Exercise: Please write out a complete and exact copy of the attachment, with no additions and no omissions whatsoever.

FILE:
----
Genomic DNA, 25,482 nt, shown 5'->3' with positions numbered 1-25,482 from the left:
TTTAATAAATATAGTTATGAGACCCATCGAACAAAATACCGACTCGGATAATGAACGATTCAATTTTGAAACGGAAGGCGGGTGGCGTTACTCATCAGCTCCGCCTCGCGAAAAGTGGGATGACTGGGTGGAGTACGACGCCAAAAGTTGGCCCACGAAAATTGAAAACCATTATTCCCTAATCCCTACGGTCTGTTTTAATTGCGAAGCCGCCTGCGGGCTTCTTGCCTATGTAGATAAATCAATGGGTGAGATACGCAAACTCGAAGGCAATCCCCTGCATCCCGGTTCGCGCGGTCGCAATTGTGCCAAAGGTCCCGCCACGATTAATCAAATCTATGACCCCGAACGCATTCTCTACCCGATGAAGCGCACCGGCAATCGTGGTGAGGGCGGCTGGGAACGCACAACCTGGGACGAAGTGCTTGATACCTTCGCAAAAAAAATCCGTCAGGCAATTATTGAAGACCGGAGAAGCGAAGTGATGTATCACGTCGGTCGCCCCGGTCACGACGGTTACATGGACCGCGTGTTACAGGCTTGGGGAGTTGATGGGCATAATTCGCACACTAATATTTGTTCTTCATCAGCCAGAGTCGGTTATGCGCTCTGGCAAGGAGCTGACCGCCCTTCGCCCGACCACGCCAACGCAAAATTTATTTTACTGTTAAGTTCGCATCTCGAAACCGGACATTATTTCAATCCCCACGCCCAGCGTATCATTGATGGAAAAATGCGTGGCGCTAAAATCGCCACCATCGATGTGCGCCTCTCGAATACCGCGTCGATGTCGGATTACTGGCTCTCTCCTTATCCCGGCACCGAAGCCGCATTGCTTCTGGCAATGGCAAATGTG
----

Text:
Genomic DNA, 25,482 nt, shown 5'->3' with positions numbered 1-25,482 from the left:
TTTAATAAATATAGTTATGAGACCCATCGAACAAAATACCGACTCGGATAATGAACGATTCAATTTTGAAACGGAAGGCGGGTGGCGTTACTCATCAGCTCCGCCTCGCGAAAAGTGGGATGACTGGGTGGAGTACGACGCCAAAAGTTGGCCCACGAAAATTGAAAACCATTATTCCCTAATCCCTACGGTCTGTTTTAATTGCGAAGCCGCCTGCGGGCTTCTTGCCTATGTAGATAAATCAATGGGTGAGATACGCAAACTCGAAGGCAATCCCCTGCATCCCGGTTCGCGCGGTCGCAATTGTGCCAAAGGTCCCGCCACGATTAATCAAATCTATGACCCCGAACGCATTCTCTACCCGATGAAGCGCACCGGCAATCGTGGTGAGGGCGGCTGGGAACGCACAACCTGGGACGAAGTGCTTGATACCTTCGCAAAAAAAATCCGTCAGGCAATTATTGAAGACCGGAGAAGCGAAGTGATGTATCACGTCGGTCGCCCCGGTCACGACGGTTACATGGACCGCGTGTTACAGGCTTGGGGAGTTGATGGGCATAATTCGCACACTAATATTTGTTCTTCATCAGCCAGAGTCGGTTATGCGCTCTGGCAAGGAGCTGACCGCCCTTCGCCCGACCACGCCAACGCAAAATTTATTTTACTGTTAAGTTCGCATCTCGAAACCGGACATTATTTCAATCCCCACGCCCAGCGTATCATTGATGGAAAAATGCGTGGCGCTAAAATCGCCACCATCGATGTGCGCCTCTCGAATACCGCGTCGATGTCGGATTACTGGCTCTCTCCTTATCCCGGCACCGAAGCCGCATTGCTTCTGGCAATGGCAAATGTG